Helping Children Cope When a Sibling is Diagnosed With a Serious Illness
By Shannon Jones
Congratulations, it’s a boy!
We didn’t know until he was born if he was a boy or a girl, but our bundle of joy made us a family of four—he had an older sister that was four years old waiting at home to welcome him to the family. At birth, he weighed 6 lbs 12 oz; by the time we took him home from the hospital, three days later, he had lost 12 oz.
We weren’t quite sure why he was losing weight, but the pediatrician wanted to see him again in two days and every other day thereafter to monitor his weight. My husband had just started his first year of law school at the University of Utah in Salt Lake City. We were lucky enough that the best children’s hospital in the state was only three blocks away from our university housing complex. We would become very well-acquainted with the hospital staff in the next several months.
My son was diagnosed with a congenital heart defect when he was six weeks old. Those first six weeks spent wondering what was wrong with him were probably the most stressful weeks of my life to that point.
Knowing that there was something seriously wrong, but not knowing what it was, was the worst kind of torture.
But once we determined what we were up against, we were able to create a treatment plan. The defects in his heart would require open-heart surgery to repair. The cardiologist and surgeon wanted to wait until his birth-weight doubled to do the surgery because his chances of a successful outcome would be much better. We ended up doing the surgery when he was six months old and 10 lbs, not quite making it to the 13 lb mark.
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At that point, we had a team of doctors advising us and taking care of him. He had a cardiologist, a gastroenterologist, a nutritionist, a pediatrician, and a heart surgeon. He was taking six different medications that we kept track of on a chart, and we were feeding him concentrated formula through a feeding tube, adding canola oil to it to increase the fat content.
This was a very trying time for our family. I couldn’t sleep, and I would scour the Internet all night, reading everything I could find on my son’s heart defect, making lists of questions to ask his doctors. We had to see a doctor every other day.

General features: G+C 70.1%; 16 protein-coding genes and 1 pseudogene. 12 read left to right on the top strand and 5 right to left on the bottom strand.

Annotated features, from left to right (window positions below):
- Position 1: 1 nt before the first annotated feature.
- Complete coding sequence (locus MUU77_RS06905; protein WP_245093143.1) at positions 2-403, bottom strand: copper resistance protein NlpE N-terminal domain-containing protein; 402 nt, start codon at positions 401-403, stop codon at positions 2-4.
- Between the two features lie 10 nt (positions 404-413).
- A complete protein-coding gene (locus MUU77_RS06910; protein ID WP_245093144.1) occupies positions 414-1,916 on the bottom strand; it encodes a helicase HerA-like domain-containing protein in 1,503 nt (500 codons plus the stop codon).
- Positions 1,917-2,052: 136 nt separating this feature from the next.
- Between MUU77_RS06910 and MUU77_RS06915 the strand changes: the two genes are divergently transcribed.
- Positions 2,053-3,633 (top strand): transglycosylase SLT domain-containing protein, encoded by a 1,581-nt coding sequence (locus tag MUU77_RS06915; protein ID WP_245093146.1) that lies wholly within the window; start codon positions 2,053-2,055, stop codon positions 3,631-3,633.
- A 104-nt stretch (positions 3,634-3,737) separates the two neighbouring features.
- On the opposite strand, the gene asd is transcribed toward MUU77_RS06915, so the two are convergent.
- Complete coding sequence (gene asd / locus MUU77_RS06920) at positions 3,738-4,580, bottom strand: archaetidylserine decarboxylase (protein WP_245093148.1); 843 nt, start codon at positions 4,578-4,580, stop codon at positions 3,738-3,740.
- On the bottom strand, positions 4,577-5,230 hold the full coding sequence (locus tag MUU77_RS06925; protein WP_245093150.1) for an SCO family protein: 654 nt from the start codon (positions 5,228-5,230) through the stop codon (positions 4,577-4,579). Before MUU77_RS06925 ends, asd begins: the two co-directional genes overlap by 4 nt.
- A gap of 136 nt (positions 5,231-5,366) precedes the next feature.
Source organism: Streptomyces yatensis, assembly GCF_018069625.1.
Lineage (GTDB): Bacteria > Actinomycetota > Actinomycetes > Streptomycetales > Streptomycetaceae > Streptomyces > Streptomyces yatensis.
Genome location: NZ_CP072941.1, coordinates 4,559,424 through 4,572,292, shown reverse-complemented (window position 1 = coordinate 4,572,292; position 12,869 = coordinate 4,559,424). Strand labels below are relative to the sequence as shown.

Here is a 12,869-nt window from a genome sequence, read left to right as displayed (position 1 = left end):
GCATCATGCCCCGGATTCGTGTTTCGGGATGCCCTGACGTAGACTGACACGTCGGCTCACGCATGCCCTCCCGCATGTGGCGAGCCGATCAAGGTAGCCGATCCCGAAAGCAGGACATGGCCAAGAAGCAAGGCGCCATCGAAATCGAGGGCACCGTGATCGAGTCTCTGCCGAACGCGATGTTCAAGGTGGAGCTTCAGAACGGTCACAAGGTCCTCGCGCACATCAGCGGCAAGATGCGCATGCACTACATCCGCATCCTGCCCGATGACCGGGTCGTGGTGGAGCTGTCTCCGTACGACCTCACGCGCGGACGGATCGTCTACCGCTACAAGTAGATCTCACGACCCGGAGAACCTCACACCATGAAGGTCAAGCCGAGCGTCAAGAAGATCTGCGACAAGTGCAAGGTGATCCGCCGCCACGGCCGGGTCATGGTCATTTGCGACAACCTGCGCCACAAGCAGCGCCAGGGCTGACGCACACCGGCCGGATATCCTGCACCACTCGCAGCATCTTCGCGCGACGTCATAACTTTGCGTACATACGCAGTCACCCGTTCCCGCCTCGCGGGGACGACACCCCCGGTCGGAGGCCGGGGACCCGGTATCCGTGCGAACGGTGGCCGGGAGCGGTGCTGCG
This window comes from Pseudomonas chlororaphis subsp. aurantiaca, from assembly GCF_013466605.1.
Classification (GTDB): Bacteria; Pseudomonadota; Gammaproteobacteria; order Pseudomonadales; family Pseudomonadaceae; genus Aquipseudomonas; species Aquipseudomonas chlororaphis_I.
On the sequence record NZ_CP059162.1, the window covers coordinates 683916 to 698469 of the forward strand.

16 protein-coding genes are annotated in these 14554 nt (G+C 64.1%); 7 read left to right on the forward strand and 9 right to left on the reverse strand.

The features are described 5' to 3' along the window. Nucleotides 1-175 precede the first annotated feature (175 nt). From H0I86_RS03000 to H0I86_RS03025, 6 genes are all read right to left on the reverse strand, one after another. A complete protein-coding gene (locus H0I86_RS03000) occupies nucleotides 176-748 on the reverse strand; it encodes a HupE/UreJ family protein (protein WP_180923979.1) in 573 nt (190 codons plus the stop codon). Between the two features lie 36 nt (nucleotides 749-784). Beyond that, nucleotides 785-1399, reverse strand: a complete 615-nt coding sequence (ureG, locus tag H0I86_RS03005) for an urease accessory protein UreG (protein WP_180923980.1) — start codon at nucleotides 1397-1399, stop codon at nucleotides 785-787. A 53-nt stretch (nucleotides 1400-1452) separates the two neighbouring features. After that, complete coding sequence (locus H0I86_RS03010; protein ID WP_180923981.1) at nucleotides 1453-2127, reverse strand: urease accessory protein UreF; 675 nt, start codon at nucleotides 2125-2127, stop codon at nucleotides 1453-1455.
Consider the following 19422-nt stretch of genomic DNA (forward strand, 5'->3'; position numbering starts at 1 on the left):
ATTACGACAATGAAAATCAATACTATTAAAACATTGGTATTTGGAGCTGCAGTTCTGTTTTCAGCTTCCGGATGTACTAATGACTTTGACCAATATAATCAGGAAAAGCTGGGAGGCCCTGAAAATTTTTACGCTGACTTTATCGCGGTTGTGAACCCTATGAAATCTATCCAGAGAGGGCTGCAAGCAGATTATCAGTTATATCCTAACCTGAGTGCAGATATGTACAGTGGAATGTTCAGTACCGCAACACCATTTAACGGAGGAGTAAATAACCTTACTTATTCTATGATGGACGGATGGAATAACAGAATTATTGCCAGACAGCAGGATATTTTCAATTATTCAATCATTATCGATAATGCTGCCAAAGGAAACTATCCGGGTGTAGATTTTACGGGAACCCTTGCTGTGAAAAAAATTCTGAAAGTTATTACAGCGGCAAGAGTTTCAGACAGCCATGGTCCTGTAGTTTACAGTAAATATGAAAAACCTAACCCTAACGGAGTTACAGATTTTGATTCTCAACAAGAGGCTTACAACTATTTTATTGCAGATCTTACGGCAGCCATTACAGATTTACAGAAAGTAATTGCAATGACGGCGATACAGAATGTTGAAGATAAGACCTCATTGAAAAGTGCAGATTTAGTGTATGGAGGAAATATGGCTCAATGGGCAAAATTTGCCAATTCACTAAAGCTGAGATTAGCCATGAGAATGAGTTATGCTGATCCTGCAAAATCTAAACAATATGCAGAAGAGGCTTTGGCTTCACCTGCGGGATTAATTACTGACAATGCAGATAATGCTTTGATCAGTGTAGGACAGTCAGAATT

On top of everything going on with the baby, I had a four-year-old that needed me and needed to understand what was happening to our family. She was such a sweet, good-natured little girl. Caring for her sick baby brother didn’t leave much of me for her. I was emotionally drained and physically exhausted. At one point, she said to me, “I know the baby needs you more than I do.” She had always been wise beyond her years and very grown up, but that statement nearly broke my heart. For such a small child to have such a profound understanding of what was going on was incredible to me. She was such a trooper. She always tried to be as helpful as she could. Whenever we had doctors appointments, she would sit quietly and look at a book, never interrupting or drawing attention to herself. At the time, I didn’t really know how to best help her cope—we just kind of survived taking things one day at a time.
Below are three things I know now, that I wish I had known then to help my daughter cope.
Communicate, communicate, communicate!
Keep age-appropriate lines of communication open. Obviously, your teenage children will need more detailed information about their sibling’s condition and how it will change the family dynamic in both the short and long term, but even your preschool age children will need to be able to understand what is happening and communicate their feelings. Take every opportunity to talk about it with them. You don’t have to give more information than they are asking for, but be open to answering their questions. I know I answered questions that my daughter had as they came, but we never had discussions solely intended for her about what was happening.
Keep it “normal” as much as possible
Try to keep your routine as normal as possible. Treat your children as you always have before, upholding family rules and schedules. For example, let them maintain any activities they were engaged in before the diagnosis. A normal routine will bring comfort and security to your children.
Say yes to help
I have a hard time accepting help from people, but in this situation, I had no other choice. Let people help you if they offer, and ask for help if they don’t. We were lucky enough to have a brother and sister-in-law that were also attending the University of Utah and lived close by. They were the greatest help with my daughter and support for me during that couple of months. Her uncle would come and get her regularly and take her for a treat and a fun afternoon—she had several sleep-overs with them when the baby was having a particularly hard time. We had several friends and neighbors volunteer to bring meals in, allowing me more time to spend with the kids. The day after my son’s surgery, my daughter went to California with her grandmother to have some one-on-one time with her. Accepting help was so foreign to me at first, but I don’t know how I would have made it through that time without it.
I am happy to report that today my son is 18 and healthy, graduating from high school this spring. My daughter is 22, graduating with her bachelor’s degree and heading to graduate school, and they have a little sister that completed our family nine years ago. Although my son’s health issues have been a trial for our family at times (he had one more surgery when he was six to implant a pacemaker), we have all made it through happy and healthy!
Shannon Jones works in marketing and moonlights as a taxi driver for her kids—she also spends a good amount of time looking for her car keys. She lives with her husband and kids in Huntsville, UT.